Perrigo Joins Firms With Generic Drugs Under U.S. Glare

Updated on
  • Teva, Novartis also make skin drugs being reviewed by DOJ
  • Prosecutors seek litigation pause to protect criminal inquiry

Trump vs. Big Pharma: Can He Bring Drug Prices Down?

U.S. prosecutors are examining the prices of skin treatments made by Perrigo Co. and a handful of other companies as part of a sweeping criminal investigation into possible collusion in the generic drug business, according to a document filed in court this week.

The Justice Department has been looking for more than two years at the pricing of generic medicines made by about a dozen companies, including a diabetes drug and an antibiotic. In civil suits brought on behalf of customers allegedly overcharged by generic drug companies, prosecutors asked Tuesday to delay the exchange of evidence known as discovery to avoid compromising the government’s investigation.

The letter refers to lawsuits about three skin drugs whose manufacturers include Perrigo, Akorn Inc., Taro Pharmaceutical Industries Ltd., Novartis AG’s Sandoz unit, Wockhardt Ltd. and Teva Pharmaceutical Industries Ltd. The Justice Department didn’t say those companies are targets of the investigation. 

Perrigo’s shares fell 3.7 percent to close at $72.76 in New York trading. Taro’s U.S. shares fell less than 1 percent, and American depositary receipts of Israel-based Teva declined 0.3 percent.

Pause Discovery

The U.S. letter, filed in federal court in Manhattan, asks a judge to pause discovery against generic-drug manufacturers over claims they fixed prices for fluocinonide, desonide and clobetasol, which treat skin disorders like eczema and psoriasis.

"There are significant overlaps between the companies and drugs that are being investigated criminally and the defendants and drugs identified in plaintiffs’ amended complaints," the Justice Department said. "In light of these overlaps, civil discovery could reveal details of the ongoing criminal investigation and delay, or even frustrate, its progress."

Dublin-based Perrigo, which along with the other companies said it will seek to dismiss the civil complaints, declined to comment on any government probe.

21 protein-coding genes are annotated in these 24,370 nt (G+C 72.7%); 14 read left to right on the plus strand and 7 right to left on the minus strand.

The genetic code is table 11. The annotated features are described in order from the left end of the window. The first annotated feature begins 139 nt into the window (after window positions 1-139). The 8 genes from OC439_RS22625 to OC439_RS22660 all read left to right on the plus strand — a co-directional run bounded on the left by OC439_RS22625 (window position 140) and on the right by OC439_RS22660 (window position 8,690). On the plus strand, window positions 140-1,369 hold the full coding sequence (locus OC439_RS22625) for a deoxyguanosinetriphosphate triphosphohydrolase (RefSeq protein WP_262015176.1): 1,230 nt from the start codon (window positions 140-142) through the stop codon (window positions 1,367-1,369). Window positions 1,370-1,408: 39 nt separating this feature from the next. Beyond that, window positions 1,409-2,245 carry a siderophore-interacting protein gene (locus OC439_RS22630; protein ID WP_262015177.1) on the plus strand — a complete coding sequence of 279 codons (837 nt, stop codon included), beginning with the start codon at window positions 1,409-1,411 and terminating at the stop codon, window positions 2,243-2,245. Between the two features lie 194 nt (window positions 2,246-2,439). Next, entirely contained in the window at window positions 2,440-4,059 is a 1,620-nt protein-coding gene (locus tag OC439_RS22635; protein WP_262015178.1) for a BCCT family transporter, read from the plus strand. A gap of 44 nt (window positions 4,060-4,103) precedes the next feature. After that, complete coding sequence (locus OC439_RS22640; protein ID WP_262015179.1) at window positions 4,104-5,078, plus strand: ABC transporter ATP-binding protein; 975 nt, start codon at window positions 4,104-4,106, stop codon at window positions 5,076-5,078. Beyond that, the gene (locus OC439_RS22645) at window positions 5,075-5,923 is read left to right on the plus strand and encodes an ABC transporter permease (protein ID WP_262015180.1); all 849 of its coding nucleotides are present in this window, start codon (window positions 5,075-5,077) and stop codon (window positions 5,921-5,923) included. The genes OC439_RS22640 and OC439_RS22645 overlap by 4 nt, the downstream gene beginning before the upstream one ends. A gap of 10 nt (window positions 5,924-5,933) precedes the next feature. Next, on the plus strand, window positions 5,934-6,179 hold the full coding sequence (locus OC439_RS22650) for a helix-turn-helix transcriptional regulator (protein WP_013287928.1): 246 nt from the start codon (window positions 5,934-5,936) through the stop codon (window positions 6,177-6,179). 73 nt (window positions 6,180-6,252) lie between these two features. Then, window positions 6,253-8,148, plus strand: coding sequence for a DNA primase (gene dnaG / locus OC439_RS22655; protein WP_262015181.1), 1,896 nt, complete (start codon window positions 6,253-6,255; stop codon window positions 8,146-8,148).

"As you may expect, from time to time, Perrigo receives inquiries for information and documents from a variety of government agencies. We only disclose those inquiries if and when we feel they are material."

Akorn said it didn’t get a subpoena and declined further comment, while Wockhardt, which hasn’t disclosed a subpoena, didn’t respond to a request for comment. The other companies have disclosed they’ve received subpoenas and are cooperating with authorities.

New Details

The government’s letter provides new details about a drug-pricing inquiry whose magnitude has become apparent over time, as more company names emerge and share prices tumble. About a dozen companies have disclosed they’ve received subpoenas in the matter and are cooperating, including Mylan NV, Endo International Plc, Lannett Co. and Teva.

"We believe our pricing strategy is rational and that current product prices are appropriate," Endo said in an emailed statement. "Overall, there is downward pressure on generic product prices."

Teva declined to comment further and Mylan and Lannett didn’t respond to requests for additional comment. 

Two former executives of drugmaker Heritage Pharmaceuticals Inc. pleaded guilty in January to colluding with other makers to fix prices. Their cooperation with authorities could lead to charges against other executives, people familiar with the investigation have said.

Heritage, which in a separate lawsuit has accused the two executives of stealing tens of millions of dollars over at least seven years, has previously said it’s cooperating with the investigation. Heritage declined to comment further.

The Justice Department, through a spokesman, declined to comment.

Drugmakers are also contending with a civil lawsuit filed by state attorneys general accusing them of fixing prices for doxycycline hyclate, an antibiotic, and glyburide, an oral diabetes medication. On Wednesday, Connecticut Attorney General George Jepsen said an additional 20 states have joined the case, bringing the total to 40.

— With assistance by Chris Dolmetsch, and David Glovin

(Updates with closing shares in fourth paragraph.)
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